Did Romans shake hands with ancient Mexicans before Columbus?

February 08, 2000

COULD Romans have landed in the New World before Columbus? Quite possibly, say two anthropologists, who have produced the first reliable evidence that an artefact found in Mexico is of Roman origin, and that it almost certainly arrived in the New World before the Spanish.

Roman Hristov, an independent anthropologist formerly at Southern Methodist University in Dallas, decided to investigate a black terracotta head that was first unearthed in 1933 in the Toluca Valley, approximately 65 kilometres west of Mexico City (see Map). The head, which is just a few centimetres tall, represents a bearded man and is different in style from any other known pre-Columbian artwork.

Although much had been written about the head since its discovery, Hristov found that no one actually knew where it was. With the help of Mexican anthropologist Santiago Genovs, he finally found it in 1994, locked away in a Mexico City museum.

To determine when the head was made, Hristov drilled some material from the remains of its neck. He then took the sample to be tested at the Max Planck Institute for Nuclear Physics in Heidelberg using a technique called thermoluminescence.

In this method, heat forces high-energy electrons that have accumulated in the sample over time to release their energy as light. By measuring the light released, the researchers were able to estimate that the terracotta was fired 1800 years ago.

Hristov also consulted art experts, who agreed that the head was Roman, dating roughly to AD 200. Furthermore, a review of the circumstances surrounding the head's original discovery confirmed that the head was placed in the burial ground where it was found no later than 1510, a decade before the Spanish arrived in Meso-America.

Crucially, the head was excavated from the site by professionals, says David Kelley, an archaeologist at the University of Calgary in Alberta, Canada. "This was sealed under three floors. It's as close to archaeological certainty as you can get."

Hristov believes the head is the first hard evidence of pre-Hispanic transoceaniccontacts between the Old and New Worlds. But it is unclear whether it will resolve what is one of the most contentious debates in modern cultural anthropology.

"I see no reason why ancient contact is not possible," says Betty Meggers, an anthropologist at the National Museum of Natural History in Washington DC, who says that ancient Ecuadorian and Japanese pottery have identical features.

David Grove, an archaeologist at the University of Illinois in Urbana, Champaign agrees the head is Roman, but questions its significance. It could, for example, have been taken off a Roman shipwreck on the Mexican coast, which would not require significant interaction between ancient Americans and Romans, he says. There is also no evidence of ancient cultures from Europe or elsewhere making a significant mark on pre-Columbian cultures.
Author: Jonathan Knight, San Francisco
New Scientist issue 12th February 2000

Source: Ancient Mesoamerica (vol 10, p 207)


New Scientist

Related Anthropologist Articles from Brightsurf:

'Selfish and loveless' society in Uganda really is not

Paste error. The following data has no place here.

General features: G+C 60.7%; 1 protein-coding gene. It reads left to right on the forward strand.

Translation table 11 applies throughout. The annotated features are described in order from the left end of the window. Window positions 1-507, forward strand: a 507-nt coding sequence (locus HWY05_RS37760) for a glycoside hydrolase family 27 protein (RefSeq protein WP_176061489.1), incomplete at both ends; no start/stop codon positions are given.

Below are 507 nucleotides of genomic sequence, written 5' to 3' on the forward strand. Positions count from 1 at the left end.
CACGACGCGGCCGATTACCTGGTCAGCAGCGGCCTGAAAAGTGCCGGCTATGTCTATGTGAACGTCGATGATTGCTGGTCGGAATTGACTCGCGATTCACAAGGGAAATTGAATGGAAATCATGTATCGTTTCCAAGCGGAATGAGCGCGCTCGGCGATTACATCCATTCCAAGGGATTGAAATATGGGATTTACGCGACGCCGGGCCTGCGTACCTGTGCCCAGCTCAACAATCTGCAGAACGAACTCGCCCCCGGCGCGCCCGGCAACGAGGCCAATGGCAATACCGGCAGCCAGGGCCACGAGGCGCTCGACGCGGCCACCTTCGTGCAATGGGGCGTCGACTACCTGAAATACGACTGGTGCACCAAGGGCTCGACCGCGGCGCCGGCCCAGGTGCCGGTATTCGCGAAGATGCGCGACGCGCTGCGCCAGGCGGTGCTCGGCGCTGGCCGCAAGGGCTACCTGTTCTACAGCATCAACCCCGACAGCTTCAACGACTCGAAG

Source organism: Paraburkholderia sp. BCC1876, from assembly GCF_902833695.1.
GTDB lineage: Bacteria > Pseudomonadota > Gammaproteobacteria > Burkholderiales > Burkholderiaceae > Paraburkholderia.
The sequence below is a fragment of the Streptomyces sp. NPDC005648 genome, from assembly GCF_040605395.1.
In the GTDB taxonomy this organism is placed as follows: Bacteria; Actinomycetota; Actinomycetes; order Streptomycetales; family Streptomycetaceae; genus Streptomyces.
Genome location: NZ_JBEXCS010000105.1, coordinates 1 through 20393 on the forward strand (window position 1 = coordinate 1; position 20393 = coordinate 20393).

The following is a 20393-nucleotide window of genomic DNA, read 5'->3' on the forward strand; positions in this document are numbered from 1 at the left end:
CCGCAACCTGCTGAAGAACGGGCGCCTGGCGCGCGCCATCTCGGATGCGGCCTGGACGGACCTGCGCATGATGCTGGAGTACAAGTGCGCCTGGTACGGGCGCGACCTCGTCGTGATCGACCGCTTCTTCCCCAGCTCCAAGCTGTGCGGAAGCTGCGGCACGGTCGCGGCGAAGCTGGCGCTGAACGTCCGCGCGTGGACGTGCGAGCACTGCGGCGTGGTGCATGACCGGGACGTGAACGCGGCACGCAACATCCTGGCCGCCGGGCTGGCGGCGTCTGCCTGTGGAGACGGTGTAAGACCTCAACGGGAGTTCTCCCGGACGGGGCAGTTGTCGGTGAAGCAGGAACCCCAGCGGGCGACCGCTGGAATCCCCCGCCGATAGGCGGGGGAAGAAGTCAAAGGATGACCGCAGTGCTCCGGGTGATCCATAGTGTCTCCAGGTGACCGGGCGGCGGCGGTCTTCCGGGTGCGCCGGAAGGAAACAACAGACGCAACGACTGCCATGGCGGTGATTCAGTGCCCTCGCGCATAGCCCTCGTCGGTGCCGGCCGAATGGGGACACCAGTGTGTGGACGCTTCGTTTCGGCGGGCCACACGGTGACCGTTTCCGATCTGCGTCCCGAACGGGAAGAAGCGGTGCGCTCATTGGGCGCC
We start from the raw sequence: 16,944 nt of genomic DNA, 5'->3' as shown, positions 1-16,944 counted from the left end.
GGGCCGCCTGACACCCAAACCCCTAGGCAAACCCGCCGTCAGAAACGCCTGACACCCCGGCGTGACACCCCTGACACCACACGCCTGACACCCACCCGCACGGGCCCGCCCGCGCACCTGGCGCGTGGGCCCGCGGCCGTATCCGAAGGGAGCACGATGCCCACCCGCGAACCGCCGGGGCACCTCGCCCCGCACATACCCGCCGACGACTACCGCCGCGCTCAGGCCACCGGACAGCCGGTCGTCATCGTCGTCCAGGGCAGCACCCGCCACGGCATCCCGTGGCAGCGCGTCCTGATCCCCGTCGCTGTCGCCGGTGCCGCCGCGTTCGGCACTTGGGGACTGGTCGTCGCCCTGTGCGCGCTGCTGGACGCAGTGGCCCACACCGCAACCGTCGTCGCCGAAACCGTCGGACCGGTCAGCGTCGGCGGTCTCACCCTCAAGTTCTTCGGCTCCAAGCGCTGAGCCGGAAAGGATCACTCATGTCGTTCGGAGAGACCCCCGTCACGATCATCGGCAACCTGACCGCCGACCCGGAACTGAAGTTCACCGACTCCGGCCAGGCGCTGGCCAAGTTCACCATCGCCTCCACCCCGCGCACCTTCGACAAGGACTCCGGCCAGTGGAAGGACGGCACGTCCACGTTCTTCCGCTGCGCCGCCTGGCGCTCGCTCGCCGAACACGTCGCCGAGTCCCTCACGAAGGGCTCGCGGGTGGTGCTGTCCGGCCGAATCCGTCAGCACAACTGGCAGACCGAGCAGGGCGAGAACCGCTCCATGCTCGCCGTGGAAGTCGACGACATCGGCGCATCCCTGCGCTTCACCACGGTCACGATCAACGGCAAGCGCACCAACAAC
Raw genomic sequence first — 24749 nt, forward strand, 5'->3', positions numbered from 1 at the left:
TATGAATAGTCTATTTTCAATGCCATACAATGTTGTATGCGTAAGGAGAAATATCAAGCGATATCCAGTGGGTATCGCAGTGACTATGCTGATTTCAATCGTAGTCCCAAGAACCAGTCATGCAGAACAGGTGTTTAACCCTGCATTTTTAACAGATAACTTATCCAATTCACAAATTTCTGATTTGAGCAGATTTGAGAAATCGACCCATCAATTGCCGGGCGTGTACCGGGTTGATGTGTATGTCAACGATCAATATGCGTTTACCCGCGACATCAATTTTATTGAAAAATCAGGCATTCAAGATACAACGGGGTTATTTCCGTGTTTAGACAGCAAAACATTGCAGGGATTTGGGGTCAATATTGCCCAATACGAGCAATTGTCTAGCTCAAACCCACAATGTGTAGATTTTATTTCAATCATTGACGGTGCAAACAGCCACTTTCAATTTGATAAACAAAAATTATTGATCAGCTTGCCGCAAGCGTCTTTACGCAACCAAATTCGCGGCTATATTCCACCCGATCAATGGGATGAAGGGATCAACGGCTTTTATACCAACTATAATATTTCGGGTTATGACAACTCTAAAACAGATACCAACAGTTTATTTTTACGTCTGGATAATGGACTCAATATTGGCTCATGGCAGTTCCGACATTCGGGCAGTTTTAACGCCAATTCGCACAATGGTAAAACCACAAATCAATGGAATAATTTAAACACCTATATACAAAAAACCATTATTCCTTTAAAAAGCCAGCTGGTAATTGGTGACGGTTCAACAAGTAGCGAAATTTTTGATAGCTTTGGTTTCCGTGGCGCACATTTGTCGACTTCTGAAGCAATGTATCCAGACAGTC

A mountain people in Uganda -- branded as selfish and loveless by an renowned anthropologist half a century ago -- really is not, according to a study led by a Baylor University anthropologist.

Leaving money on the table to stay in the game
Unlike businesses or governments, organisms can't go into evolutionary debt -- there is no borrowing one's way back from extinction.

Uganda's Ik are not unbelievably selfish and mean
The Ik, a small ethnic group in Uganda, are not incredibly selfish and mean as portrayed in a 1972 book by a prominent anthropologist, according to a Rutgers-led study.

Pro-science vs anti-science debates
Recent attacks on 'grievance' studies have occasioned renewed attention to the politics of knowledge in the academy.

Farmers have less leisure time than hunter-gatherers, study suggests
Hunter-gatherers in the Philippines who adopt farming work around ten hours a week longer than their forager neighbours, a new study suggests, complicating the idea that agriculture represents progress.

Scientists confirm pair of skeletons are from same early hominin species
Separate skeletons suggested to be from different early hominin species are, in fact, from the same species, a team of anthropologists has concluded in a comprehensive analysis of remains first discovered a decade ago.

Rapid genetic evolution linked to lighter skin pigmentation
The gene that causes lighter skin pigmentation, SLC24A5, was introduced from eastern African to southern African populations just 2,000 years ago.

Young, hip farmers: Coming to a city near you
The population of American farmers is aging, but a study in the journal Rural Sociology shows a new generation of farmers is flocking to cities with large populations, farmers markets and the purchasing power to support a market for niche goods.

UC anthropologist rewrites history using science, art
University of Cincinnati anthropology and University of Bordeaux medical science reveal ancient thyroid disease using science and art

Portland State study shows pitfalls of using the term middle class
Middle class describes an economic tier between rich and poor.

Read More: Anthropologist News and Anthropologist Current Events
Brightsurf.com is a participant in the Amazon Services LLC Associates Program, an affiliate advertising program designed to provide a means for sites to earn advertising fees by advertising and linking to Amazon.com.